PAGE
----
Keep in contact with your friends who are struggling, even when they’re not up for coming to the pub with you. Go to them instead, if they’re open to it, and don’t let them feel that they’re a burden. Make it clear that you still value them, even if they’re not feeling up to seeing you. Keep reaching out your hand. Often what’s needed is to be listened to rather than to be offered solutions…
Practical advice for difficult conversations
A well placed “how are you really?”, followed by empathetic listening could be just the trick. It can be tempting to jump in with a plan, especially when you want to help. So, if you struggle to hold your (unsolicited) advice in, think about the “WAIT” acronym:
Give the other person time and space to be honest. Not everything needs to be solved.
What we can do as a society
We can all do more to bring about change. My talks aim to destigmatize mental health issues, particularly in the workplace. People are sometimes afraid to be open at work about the fact that they’re finding things difficult, for fear of being seen as not good enough or no longer being trusted to do their job. But the message this sends to the rest of the team is that hiding is the best way to go, and as I myself can testify, keeping everything bottled up is not the solution.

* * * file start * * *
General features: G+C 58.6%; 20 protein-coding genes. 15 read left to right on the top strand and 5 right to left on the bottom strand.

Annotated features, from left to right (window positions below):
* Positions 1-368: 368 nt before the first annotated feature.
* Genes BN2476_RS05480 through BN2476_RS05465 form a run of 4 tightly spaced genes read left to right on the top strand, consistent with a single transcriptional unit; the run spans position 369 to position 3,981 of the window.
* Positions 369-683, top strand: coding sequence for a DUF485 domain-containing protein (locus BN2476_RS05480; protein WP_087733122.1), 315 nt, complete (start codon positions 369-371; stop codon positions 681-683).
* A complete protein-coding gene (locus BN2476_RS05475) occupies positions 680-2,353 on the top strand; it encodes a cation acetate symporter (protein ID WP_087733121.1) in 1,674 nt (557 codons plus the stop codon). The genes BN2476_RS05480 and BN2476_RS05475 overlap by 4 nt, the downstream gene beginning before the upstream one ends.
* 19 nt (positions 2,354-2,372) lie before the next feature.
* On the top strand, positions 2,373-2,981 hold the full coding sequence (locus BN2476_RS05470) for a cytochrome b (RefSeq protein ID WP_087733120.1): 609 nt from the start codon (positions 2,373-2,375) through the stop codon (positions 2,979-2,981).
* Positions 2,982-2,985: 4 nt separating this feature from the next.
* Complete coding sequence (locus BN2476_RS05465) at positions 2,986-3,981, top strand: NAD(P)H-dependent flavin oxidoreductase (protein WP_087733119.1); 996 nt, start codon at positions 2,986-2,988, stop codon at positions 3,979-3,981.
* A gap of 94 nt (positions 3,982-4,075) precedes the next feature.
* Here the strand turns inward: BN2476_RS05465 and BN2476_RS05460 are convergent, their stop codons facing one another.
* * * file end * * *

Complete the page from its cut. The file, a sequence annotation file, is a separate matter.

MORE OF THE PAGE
So this month, let’s all aim to take a step towards making life better for those who are struggling with their mental health. Make your company a welcoming space where the team can be honest about all aspects of their health without fearing a negative reaction. Create policies that allow people to thrive, not feel controlled. Make mental health a right and a priority, not an afterthought.
If you want external support to start the conversation, just get in touch. By all working together, we can change how society views mental health, and make life better for everyone in the process.
(Got feedback about this newsletter, or simply want to share your thoughts? Let me know by replying to this email. )
How I can help
Book me for a talk at your company. I use my own story and experiences to open a discussion, lift the stigma and encourage staff to use the resources available to them.